In a 5-4 decision issued last week, the United States Supreme Court held police must obtain a search warrant before seeking data showing the location of cell phone users. Importantly, this is the third in a series of rulings limiting police access to digital data. Writing for the majority in Carpenter v. U.S., Chief Justice John Roberts noted: “When the government tracks the location of a cell phone it achieves near perfect surveillance, as if it had attached an ankle monitor to the phone’s user.” The Chief Justice further recognized that signal towers and processing centers that track cell phone users “are ever alert, and their memory is nearly infallible.”

Under that rationale, the majority held that the prior case law precedent the prosecutor cited to justify warrentless searches were outdated and inapplicable.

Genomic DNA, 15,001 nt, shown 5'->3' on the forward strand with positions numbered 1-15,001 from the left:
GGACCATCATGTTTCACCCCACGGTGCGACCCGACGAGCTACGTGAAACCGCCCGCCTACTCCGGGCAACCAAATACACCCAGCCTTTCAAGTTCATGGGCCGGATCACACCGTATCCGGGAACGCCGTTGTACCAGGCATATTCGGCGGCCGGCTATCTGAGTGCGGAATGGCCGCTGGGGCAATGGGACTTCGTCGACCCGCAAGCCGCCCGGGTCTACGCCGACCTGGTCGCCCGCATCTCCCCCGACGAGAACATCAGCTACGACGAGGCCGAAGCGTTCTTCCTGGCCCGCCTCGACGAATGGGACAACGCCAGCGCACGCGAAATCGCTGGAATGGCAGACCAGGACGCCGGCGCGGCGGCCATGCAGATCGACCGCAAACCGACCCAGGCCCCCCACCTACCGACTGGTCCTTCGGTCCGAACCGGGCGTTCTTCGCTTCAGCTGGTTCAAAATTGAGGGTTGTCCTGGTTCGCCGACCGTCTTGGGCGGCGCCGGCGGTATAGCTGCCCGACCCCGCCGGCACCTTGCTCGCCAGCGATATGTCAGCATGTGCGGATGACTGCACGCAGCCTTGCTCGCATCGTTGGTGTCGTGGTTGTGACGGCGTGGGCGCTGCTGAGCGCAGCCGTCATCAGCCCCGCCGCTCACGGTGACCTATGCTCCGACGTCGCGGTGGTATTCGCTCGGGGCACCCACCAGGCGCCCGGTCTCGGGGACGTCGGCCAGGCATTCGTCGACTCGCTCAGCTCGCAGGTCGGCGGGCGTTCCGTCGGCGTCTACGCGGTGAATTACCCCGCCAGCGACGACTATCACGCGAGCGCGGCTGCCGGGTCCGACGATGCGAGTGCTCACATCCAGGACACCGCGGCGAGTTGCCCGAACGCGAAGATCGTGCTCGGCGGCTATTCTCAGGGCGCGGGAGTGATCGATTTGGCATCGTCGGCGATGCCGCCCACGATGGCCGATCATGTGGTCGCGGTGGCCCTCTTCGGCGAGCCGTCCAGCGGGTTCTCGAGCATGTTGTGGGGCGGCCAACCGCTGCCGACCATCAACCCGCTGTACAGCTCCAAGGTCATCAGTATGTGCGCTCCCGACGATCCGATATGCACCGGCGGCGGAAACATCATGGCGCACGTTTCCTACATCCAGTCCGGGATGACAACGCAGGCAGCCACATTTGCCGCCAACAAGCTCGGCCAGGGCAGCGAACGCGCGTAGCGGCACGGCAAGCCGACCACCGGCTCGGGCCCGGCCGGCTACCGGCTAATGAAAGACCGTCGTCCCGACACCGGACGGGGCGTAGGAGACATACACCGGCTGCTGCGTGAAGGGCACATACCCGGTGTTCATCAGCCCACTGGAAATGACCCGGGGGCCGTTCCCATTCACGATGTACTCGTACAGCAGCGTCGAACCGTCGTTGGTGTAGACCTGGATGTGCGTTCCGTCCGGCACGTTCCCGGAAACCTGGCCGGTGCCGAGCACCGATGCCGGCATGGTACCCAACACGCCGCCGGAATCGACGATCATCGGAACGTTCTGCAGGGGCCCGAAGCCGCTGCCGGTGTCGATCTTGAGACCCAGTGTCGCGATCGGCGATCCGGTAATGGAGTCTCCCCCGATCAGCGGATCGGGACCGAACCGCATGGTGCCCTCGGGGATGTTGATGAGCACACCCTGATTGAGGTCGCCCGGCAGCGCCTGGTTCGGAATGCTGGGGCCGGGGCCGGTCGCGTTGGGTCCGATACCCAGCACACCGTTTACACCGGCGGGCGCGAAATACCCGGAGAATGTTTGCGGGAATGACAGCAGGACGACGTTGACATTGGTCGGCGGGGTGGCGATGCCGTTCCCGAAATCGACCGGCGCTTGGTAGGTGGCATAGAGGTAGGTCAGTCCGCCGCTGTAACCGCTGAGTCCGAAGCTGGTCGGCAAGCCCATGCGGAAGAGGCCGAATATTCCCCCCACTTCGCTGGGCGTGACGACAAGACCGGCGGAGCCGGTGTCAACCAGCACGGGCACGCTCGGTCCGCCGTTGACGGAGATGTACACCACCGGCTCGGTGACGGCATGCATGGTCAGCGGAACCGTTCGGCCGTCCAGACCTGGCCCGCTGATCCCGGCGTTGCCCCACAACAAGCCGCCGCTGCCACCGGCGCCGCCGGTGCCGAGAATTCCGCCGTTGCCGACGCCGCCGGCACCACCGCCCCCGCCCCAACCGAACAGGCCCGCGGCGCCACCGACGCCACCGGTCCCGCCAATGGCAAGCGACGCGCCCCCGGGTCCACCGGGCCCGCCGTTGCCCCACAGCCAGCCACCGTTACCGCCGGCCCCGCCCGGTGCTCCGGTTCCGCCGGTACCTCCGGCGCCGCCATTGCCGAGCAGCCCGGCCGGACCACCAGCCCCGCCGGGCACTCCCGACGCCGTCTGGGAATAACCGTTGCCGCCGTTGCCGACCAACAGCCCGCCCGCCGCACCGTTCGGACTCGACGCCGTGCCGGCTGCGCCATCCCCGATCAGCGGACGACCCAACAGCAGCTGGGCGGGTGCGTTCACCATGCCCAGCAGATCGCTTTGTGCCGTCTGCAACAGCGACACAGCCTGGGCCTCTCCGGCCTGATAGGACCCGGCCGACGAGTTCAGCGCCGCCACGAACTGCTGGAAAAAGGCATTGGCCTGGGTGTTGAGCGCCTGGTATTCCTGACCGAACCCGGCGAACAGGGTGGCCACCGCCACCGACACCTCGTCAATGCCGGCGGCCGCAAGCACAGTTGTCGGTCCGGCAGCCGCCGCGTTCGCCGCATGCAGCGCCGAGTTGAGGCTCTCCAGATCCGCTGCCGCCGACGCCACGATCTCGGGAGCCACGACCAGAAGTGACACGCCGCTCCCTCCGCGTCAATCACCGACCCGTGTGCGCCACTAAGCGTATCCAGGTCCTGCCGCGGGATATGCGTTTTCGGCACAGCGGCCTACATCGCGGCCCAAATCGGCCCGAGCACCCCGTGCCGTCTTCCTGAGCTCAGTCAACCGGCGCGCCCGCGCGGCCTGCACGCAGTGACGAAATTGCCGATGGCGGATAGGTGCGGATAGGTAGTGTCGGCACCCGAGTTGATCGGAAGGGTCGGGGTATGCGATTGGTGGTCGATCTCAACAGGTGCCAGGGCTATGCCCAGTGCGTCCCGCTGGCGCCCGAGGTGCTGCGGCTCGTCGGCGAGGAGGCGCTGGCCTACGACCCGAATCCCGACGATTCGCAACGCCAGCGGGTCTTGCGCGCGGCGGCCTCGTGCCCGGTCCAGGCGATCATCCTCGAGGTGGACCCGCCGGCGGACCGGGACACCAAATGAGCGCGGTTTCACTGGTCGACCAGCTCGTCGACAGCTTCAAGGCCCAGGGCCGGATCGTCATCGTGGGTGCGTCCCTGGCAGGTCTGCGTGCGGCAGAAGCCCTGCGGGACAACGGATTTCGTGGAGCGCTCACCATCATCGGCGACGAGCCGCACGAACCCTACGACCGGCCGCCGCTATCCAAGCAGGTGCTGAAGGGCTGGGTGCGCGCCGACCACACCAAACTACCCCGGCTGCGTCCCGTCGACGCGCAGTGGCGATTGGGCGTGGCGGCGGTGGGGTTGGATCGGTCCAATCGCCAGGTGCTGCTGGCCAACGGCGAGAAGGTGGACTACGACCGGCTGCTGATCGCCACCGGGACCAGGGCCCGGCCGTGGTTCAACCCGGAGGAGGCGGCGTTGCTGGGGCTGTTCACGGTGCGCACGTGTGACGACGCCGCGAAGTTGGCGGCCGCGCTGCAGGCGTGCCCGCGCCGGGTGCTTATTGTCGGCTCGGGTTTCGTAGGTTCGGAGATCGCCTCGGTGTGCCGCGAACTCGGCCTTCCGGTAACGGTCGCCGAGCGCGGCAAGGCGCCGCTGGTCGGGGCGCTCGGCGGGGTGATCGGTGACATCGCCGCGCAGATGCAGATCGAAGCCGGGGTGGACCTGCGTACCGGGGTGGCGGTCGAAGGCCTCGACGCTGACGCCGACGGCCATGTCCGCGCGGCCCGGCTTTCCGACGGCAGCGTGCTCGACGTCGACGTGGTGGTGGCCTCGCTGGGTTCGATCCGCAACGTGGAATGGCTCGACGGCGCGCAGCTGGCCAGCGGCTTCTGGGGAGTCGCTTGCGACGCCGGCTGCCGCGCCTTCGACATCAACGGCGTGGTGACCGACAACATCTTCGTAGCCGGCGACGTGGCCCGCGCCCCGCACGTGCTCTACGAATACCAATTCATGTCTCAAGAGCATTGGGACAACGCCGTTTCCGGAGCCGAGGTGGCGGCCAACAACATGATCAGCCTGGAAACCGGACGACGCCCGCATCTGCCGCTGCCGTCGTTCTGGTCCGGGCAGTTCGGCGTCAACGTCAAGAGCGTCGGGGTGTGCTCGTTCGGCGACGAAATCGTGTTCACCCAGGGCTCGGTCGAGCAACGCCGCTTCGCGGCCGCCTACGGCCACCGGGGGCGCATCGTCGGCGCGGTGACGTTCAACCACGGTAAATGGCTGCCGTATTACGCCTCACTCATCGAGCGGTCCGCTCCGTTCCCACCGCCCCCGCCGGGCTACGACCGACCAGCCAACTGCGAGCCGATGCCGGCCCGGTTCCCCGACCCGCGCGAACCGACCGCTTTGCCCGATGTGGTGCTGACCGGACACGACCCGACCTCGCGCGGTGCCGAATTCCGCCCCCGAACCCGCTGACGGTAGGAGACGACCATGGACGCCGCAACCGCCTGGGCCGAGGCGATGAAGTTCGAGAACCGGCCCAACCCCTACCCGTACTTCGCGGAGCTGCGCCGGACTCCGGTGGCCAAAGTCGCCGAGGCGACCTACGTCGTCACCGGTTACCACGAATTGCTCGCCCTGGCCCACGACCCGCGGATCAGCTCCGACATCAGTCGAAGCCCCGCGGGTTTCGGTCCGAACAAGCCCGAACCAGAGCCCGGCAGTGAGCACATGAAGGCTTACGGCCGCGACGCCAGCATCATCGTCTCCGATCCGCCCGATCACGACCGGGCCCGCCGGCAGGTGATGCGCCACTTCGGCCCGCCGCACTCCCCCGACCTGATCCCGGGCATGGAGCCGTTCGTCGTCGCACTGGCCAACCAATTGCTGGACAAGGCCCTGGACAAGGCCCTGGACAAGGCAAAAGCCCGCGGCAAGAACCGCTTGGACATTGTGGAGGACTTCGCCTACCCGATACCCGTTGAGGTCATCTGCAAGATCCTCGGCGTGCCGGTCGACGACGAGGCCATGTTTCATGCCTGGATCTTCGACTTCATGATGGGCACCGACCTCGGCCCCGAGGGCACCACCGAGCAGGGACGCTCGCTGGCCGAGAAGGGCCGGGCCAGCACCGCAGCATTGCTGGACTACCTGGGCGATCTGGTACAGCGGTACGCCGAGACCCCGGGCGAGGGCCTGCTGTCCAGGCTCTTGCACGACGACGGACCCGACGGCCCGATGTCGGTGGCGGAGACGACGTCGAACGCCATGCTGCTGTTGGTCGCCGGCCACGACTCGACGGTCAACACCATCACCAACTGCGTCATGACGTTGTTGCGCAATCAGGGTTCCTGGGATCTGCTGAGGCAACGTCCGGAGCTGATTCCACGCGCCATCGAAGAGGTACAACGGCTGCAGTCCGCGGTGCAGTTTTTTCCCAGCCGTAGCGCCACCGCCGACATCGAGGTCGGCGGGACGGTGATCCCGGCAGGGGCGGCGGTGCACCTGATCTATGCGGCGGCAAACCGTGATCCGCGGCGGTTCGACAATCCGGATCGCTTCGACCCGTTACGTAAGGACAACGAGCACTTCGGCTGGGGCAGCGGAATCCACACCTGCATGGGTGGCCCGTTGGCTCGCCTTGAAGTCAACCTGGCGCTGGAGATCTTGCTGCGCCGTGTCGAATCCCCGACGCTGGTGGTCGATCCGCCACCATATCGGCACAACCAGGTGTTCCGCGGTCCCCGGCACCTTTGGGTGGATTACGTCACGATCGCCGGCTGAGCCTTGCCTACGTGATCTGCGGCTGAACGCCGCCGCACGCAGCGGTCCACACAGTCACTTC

But the decision also emphasized that exceptions to the warrant requirement remained applicable to location data, especially in emergencies:

“Lower courts, for instance, have approved warrentless searches related to bomb threats, active shootings, and child abductions. . . Our decision today does not call into doubt warrentless access in such circumstances.”

Writing in a separate dissent, Justice Samuel Alito disagreed stating: “The desire to make a statement about privacy in the digital age does not justify the consequence that today’s decision is likely to produce.”

Lawyers for the American Civil Liberties Union, which represented Mr. Carpenter before the Supreme Court, described the decision as a “truly historic vindication of privacy rights.”

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